Desolation tries to colonize you.
"Annihilation!" she shrieked at me, flailing in confusion.  "Annihilation! Annihilation!" The word seemed more meaningless the more she repeated it, like the cry of a bird with a broken wing.
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Amazon.com Product Description (ISBN 0374104093, Paperback)

If J.J. Abrams, Margaret Atwood, and Alan Weisman collaborated on a novel . . . it might be this awesome

Area X has been cut off from the rest of the continent for decades. Nature has reclaimed the last vestiges of human civilization. The first expedition returned with reports of a pristine, Edenic landscape; all the members of the second expedition committed suicide; the third expedition died in a hail of gunfire as its members turned on one another; the members of the eleventh expedition returned as shadows of their former selves, and within months of their return, all had died of aggressive cancer.
     This is the twelfth expedition.
     Their group is made up of four women: an anthropologist; a surveyor; a psychologist, the de facto leader; and our narrator, a biologist. Their mission is to map the terrain and collect specimens; to record all their observations, scientific and otherwise, of their surroundings and of one another; and, above all, to avoid being contaminated by Area X itself.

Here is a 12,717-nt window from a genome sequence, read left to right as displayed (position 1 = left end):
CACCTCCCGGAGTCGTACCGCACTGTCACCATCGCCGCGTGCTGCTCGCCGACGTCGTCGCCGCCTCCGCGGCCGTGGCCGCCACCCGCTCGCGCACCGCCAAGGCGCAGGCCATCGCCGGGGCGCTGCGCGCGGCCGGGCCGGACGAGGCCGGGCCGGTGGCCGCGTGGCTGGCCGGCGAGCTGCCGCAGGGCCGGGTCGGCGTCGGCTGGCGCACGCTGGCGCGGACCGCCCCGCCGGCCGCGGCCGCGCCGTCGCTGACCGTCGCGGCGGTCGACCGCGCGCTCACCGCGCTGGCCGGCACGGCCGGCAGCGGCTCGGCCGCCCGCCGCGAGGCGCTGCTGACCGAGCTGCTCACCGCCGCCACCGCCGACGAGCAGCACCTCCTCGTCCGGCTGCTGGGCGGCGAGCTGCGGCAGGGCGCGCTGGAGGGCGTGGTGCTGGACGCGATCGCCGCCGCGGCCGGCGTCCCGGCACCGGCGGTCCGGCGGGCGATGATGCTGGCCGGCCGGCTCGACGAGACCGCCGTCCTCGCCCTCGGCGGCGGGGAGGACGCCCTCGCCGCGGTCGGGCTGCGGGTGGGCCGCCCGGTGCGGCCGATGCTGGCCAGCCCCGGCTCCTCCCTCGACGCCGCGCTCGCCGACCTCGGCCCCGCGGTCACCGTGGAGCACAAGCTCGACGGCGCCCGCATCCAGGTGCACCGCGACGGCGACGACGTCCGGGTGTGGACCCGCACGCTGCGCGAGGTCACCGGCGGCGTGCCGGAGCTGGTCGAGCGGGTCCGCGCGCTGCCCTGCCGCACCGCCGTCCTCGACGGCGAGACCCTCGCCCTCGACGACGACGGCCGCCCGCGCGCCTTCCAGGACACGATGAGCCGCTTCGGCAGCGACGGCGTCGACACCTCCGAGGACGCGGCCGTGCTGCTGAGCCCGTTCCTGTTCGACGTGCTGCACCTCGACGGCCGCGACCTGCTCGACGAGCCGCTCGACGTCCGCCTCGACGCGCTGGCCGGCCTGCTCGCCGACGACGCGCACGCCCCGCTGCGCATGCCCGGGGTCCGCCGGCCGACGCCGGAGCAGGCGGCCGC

They arrive expecting the unexpected, and Area X delivers—they discover a massive topographic anomaly and life forms that surpass understanding—but it’s the surprises that came across the border with them, and the secrets the expedition members are keeping from one another, that change everything.
     Annihilation is the first volume in Jeff VanderMeer’s Southern Reach trilogy, which will be published throughout 2014: volume two (Authority) in June, and volume three (Acceptance) in September.

(retrieved from Amazon Thu, 12 Mar 2015 18:13:32 -0400)

Area X has claimed the lives of members of eleven expeditions. The twelfth expedition consisting of four women hopes to map the terrain and collect specimens; to record all their observations, scientific and otherwise, of their surroundings and of one another; and, above all, to avoid being contaminated by Area X itself.… (more)

» see all 3 descriptions